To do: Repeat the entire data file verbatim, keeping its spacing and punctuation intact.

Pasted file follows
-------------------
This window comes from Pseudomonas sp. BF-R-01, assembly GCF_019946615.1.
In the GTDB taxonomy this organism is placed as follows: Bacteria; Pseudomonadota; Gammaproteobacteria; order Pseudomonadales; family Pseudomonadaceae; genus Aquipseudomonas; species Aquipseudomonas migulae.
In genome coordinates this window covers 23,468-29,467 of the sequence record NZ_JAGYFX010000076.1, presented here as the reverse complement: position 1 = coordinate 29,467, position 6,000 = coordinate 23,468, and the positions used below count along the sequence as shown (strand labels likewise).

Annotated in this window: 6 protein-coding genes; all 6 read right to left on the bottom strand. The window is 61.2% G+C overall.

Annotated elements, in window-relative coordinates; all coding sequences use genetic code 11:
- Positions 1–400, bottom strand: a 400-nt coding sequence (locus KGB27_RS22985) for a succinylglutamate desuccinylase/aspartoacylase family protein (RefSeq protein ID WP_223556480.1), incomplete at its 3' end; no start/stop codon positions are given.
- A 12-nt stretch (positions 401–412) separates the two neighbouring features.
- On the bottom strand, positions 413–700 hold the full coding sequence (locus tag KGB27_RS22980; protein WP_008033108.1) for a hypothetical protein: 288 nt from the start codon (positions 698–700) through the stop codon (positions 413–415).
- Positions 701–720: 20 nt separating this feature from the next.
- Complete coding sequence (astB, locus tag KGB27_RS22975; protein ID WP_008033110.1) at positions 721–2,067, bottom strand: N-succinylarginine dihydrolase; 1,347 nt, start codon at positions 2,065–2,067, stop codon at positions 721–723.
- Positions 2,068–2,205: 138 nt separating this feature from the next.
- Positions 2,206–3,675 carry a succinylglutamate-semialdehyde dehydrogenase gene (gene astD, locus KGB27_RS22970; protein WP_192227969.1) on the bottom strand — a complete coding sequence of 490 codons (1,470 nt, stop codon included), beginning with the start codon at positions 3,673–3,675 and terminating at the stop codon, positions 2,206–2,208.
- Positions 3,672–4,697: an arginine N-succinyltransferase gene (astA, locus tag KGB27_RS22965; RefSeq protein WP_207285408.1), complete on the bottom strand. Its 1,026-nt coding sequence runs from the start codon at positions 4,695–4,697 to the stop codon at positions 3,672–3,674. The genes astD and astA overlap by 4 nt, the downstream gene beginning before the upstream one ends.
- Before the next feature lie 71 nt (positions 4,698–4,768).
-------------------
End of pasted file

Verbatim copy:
This window comes from Pseudomonas sp. BF-R-01, assembly GCF_019946615.1.
In the GTDB taxonomy this organism is placed as follows: Bacteria; Pseudomonadota; Gammaproteobacteria; order Pseudomonadales; family Pseudomonadaceae; genus Aquipseudomonas; species Aquipseudomonas migulae.
In genome coordinates this window covers 23,468-29,467 of the sequence record NZ_JAGYFX010000076.1, presented here as the reverse complement: position 1 = coordinate 29,467, position 6,000 = coordinate 23,468, and the positions used below count along the sequence as shown (strand labels likewise).

Annotated in this window: 6 protein-coding genes; all 6 read right to left on the bottom strand. The window is 61.2% G+C overall.

Annotated elements, in window-relative coordinates; all coding sequences use genetic code 11:
- Positions 1–400, bottom strand: a 400-nt coding sequence (locus KGB27_RS22985) for a succinylglutamate desuccinylase/aspartoacylase family protein (RefSeq protein ID WP_223556480.1), incomplete at its 3' end; no start/stop codon positions are given.
- A 12-nt stretch (positions 401–412) separates the two neighbouring features.
- On the bottom strand, positions 413–700 hold the full coding sequence (locus tag KGB27_RS22980; protein WP_008033108.1) for a hypothetical protein: 288 nt from the start codon (positions 698–700) through the stop codon (positions 413–415).
- Positions 701–720: 20 nt separating this feature from the next.
- Complete coding sequence (astB, locus tag KGB27_RS22975; protein ID WP_008033110.1) at positions 721–2,067, bottom strand: N-succinylarginine dihydrolase; 1,347 nt, start codon at positions 2,065–2,067, stop codon at positions 721–723.
- Positions 2,068–2,205: 138 nt separating this feature from the next.
- Positions 2,206–3,675 carry a succinylglutamate-semialdehyde dehydrogenase gene (gene astD, locus KGB27_RS22970; protein WP_192227969.1) on the bottom strand — a complete coding sequence of 490 codons (1,470 nt, stop codon included), beginning with the start codon at positions 3,673–3,675 and terminating at the stop codon, positions 2,206–2,208.
- Positions 3,672–4,697: an arginine N-succinyltransferase gene (astA, locus tag KGB27_RS22965; RefSeq protein WP_207285408.1), complete on the bottom strand. Its 1,026-nt coding sequence runs from the start codon at positions 4,695–4,697 to the stop codon at positions 3,672–3,674. The genes astD and astA overlap by 4 nt, the downstream gene beginning before the upstream one ends.
- Before the next feature lie 71 nt (positions 4,698–4,768).